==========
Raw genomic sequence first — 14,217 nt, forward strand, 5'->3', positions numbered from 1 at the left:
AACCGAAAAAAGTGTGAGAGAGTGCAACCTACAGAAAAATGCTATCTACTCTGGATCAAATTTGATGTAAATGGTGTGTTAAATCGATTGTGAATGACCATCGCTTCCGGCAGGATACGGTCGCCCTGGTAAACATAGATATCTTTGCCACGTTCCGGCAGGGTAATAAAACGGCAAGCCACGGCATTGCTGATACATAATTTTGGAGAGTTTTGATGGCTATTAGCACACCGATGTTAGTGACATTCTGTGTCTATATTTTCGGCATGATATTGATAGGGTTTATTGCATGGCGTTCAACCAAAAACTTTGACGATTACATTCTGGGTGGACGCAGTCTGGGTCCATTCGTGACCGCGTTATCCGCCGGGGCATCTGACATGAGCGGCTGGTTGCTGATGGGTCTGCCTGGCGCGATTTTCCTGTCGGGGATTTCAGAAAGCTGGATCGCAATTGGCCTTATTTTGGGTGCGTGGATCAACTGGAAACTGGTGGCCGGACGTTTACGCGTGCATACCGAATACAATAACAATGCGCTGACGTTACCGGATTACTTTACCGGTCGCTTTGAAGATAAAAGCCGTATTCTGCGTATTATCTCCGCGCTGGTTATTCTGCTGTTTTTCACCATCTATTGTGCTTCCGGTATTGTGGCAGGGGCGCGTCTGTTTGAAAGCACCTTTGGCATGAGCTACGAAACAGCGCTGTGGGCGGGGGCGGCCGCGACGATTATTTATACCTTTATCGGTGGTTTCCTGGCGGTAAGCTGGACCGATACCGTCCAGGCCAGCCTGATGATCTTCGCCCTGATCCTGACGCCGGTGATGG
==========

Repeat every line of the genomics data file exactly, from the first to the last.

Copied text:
Raw genomic sequence first — 14,217 nt, forward strand, 5'->3', positions numbered from 1 at the left:
AACCGAAAAAAGTGTGAGAGAGTGCAACCTACAGAAAAATGCTATCTACTCTGGATCAAATTTGATGTAAATGGTGTGTTAAATCGATTGTGAATGACCATCGCTTCCGGCAGGATACGGTCGCCCTGGTAAACATAGATATCTTTGCCACGTTCCGGCAGGGTAATAAAACGGCAAGCCACGGCATTGCTGATACATAATTTTGGAGAGTTTTGATGGCTATTAGCACACCGATGTTAGTGACATTCTGTGTCTATATTTTCGGCATGATATTGATAGGGTTTATTGCATGGCGTTCAACCAAAAACTTTGACGATTACATTCTGGGTGGACGCAGTCTGGGTCCATTCGTGACCGCGTTATCCGCCGGGGCATCTGACATGAGCGGCTGGTTGCTGATGGGTCTGCCTGGCGCGATTTTCCTGTCGGGGATTTCAGAAAGCTGGATCGCAATTGGCCTTATTTTGGGTGCGTGGATCAACTGGAAACTGGTGGCCGGACGTTTACGCGTGCATACCGAATACAATAACAATGCGCTGACGTTACCGGATTACTTTACCGGTCGCTTTGAAGATAAAAGCCGTATTCTGCGTATTATCTCCGCGCTGGTTATTCTGCTGTTTTTCACCATCTATTGTGCTTCCGGTATTGTGGCAGGGGCGCGTCTGTTTGAAAGCACCTTTGGCATGAGCTACGAAACAGCGCTGTGGGCGGGGGCGGCCGCGACGATTATTTATACCTTTATCGGTGGTTTCCTGGCGGTAAGCTGGACCGATACCGTCCAGGCCAGCCTGATGATCTTCGCCCTGATCCTGACGCCGGTGATGG